Do not mix different medications together in the same container.

If possible, encourage the patient to use the same pharmacy to fill all prescriptions. The pharmacist can identify any drugs that might interact badly. Know where and how to get the medications.

Make sure your loved one knows to take his or her medication record to all medical appointments and asks his or her healthcare provider to update it as needed.

Get prescriptions filled early or use a medication delivery service.

Help the patient take their medication

You—or another person on the care team—can help the patient take medications day-to-day. Try to have a reminder system. For example, create a calendar together. Or suggest the patient set an alarm or daily phone reminders at medication times. Reminders are important.

Some people with cancer find it helpful to prepare (or have someone prepare) their medications on a weekly basis. Setting up a system using pill containers can help patients keep on track with times and pills per day. For oral medications, you can pick up a pill organizer with different slots for morning, noon, evening, and bedtime at any pharmacy. This can save time and make it easier to keep track.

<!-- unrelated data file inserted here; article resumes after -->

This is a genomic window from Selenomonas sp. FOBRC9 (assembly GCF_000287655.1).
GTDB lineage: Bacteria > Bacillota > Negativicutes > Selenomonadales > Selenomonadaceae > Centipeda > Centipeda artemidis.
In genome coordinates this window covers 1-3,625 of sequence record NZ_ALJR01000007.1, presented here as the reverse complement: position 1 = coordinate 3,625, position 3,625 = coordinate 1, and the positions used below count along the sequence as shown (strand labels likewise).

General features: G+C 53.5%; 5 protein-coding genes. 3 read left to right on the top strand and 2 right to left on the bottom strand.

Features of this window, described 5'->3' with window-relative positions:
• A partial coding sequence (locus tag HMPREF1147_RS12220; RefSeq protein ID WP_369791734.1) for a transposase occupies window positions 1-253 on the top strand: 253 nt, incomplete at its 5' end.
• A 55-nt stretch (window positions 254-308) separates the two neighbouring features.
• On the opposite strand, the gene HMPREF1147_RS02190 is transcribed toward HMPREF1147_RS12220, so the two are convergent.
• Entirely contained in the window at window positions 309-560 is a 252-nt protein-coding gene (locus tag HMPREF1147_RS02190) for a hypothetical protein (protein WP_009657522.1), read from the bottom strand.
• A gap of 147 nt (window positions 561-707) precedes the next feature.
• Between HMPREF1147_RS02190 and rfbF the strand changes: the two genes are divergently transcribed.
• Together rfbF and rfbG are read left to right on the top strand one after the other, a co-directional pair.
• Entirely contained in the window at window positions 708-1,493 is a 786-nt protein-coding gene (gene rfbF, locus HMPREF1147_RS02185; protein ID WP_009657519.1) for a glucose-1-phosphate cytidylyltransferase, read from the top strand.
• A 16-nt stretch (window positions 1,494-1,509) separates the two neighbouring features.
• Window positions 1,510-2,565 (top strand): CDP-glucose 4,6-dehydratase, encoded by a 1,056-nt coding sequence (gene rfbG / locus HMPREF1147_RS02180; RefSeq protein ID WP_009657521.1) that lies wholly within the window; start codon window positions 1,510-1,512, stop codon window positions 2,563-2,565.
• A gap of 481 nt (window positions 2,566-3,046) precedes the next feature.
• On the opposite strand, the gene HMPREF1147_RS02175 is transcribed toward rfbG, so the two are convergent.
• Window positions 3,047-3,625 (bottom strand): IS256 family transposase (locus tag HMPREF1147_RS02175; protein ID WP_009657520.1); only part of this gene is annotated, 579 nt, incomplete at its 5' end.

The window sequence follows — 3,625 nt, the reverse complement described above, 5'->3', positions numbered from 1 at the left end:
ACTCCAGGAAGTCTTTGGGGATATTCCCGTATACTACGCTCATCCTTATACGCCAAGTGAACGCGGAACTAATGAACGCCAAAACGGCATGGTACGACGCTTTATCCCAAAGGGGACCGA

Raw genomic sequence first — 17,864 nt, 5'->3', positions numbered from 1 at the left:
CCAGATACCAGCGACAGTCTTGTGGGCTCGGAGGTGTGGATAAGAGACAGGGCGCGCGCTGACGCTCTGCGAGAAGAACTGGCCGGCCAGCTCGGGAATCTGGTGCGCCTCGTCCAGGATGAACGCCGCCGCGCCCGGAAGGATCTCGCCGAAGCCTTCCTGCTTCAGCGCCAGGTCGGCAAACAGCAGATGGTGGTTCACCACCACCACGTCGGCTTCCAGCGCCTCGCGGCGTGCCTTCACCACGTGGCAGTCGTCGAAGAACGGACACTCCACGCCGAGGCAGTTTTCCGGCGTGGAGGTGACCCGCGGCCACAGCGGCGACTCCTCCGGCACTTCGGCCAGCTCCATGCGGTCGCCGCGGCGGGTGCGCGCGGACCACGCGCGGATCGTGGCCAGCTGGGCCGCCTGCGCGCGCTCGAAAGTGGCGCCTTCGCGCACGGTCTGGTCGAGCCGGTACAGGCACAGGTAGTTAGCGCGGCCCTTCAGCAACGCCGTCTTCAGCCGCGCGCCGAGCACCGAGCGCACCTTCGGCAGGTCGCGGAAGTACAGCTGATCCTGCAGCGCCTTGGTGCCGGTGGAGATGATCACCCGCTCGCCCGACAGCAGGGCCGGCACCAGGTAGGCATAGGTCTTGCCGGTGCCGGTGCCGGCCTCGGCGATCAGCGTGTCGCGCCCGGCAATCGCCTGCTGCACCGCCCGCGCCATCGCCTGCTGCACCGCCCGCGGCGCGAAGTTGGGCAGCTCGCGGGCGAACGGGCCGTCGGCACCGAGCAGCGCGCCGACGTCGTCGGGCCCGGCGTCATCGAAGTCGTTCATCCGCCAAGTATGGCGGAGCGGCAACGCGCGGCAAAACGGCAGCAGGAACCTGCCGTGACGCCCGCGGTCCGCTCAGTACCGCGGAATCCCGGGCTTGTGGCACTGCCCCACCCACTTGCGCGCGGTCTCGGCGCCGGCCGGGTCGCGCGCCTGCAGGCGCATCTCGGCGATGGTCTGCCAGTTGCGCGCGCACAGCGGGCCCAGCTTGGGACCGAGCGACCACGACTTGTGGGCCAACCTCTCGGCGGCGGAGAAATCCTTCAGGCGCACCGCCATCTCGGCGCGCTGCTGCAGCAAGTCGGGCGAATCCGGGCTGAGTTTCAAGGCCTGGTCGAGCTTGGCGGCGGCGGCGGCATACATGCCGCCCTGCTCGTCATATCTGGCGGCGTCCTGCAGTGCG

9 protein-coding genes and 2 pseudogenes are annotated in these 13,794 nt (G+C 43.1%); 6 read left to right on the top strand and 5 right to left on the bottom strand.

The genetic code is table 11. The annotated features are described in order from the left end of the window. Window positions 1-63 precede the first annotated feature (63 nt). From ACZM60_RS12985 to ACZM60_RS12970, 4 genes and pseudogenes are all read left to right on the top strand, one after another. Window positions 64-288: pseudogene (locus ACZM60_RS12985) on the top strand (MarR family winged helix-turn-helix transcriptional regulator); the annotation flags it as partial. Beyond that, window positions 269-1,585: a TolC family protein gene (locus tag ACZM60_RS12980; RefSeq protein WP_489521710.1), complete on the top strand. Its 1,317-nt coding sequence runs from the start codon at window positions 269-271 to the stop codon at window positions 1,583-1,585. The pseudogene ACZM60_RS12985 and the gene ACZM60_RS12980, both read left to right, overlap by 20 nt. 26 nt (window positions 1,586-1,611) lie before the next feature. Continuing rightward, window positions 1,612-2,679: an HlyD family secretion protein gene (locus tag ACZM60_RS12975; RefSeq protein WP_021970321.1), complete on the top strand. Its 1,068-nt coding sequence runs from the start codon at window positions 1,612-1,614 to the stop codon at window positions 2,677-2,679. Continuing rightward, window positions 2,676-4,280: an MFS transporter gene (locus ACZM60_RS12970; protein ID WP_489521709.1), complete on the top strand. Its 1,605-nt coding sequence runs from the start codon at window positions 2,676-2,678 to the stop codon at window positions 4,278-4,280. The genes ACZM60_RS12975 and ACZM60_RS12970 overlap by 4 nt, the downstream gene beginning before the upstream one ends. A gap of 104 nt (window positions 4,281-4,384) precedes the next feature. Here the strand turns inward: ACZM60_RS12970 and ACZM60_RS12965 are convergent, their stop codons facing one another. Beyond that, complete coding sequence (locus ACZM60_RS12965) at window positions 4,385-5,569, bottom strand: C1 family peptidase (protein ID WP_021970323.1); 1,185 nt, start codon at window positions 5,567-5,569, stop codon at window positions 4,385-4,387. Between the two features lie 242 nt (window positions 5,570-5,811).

But be sure to store medications as directed. Some need to be refrigerated; others must be kept out of the light, etc.

Ask the patient's doctor or nurse about the safe handling of medication. Oral cancer medications can be toxic and should be handled with care. Keep medications stored in a secure place, out of the reach of children.

Be sure to check all medication expiration dates and discard any expired medication according to the doctor's or pharmacist’s advice.

Medication reconciliation

Medication reconciliation is the process of comparing current and older lists of medications. With a cancer diagnosis, new medications are often added or discontinued. It means making sure everything is on the list, nothing is missing, there are no contra indicators, and changes are noted. This should be done after hospitalizations, ER or urgent care visits, and physician visits. Caregivers need to keep an up-to-date medication record and know when changes occur and why.

When should I talk to the patient's healthcare provider about medication?

You or the patient should contact his or her healthcare provider if:

  • The patient has missed a dose, and you don’t know what to do.
  • The patient is having symptoms that may be side effects of medication, like rashes, drowsiness, confusion, depression, insomnia, incontinence, muscle weakness, loss of appetite, balance problems, and/or changes in speech and memory that interfere with daily life.
  • The medication is not working.
  • The patient is having a hard time taking medications as prescribed (e.g., swallowing).
  • The patient’s medication is not covered by insurance, and financial assistance is needed.
  • The medication comes from a specialty pharmacy.